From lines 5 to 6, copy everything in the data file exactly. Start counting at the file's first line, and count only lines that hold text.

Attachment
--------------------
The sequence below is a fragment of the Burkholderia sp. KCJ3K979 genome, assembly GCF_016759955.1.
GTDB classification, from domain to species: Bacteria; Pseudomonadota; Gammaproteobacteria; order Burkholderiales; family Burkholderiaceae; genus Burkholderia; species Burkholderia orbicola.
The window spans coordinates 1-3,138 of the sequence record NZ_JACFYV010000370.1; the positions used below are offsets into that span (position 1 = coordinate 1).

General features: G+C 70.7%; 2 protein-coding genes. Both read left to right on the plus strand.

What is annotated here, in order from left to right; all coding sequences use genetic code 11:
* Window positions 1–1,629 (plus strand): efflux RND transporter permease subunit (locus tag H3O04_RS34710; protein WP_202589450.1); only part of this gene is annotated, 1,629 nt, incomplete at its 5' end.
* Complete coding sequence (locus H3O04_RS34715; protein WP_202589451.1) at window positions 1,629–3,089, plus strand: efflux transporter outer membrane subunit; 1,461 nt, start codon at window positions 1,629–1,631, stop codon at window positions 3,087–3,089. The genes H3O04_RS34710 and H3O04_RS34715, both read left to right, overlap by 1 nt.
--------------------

What is annotated here, in order from left to right; all coding sequences use genetic code 11:
* Window positions 1–1,629 (plus strand): efflux RND transporter permease subunit (locus tag H3O04_RS34710; protein WP_202589450.1); only part of this gene is annotated, 1,629 nt, incomplete at its 5' end.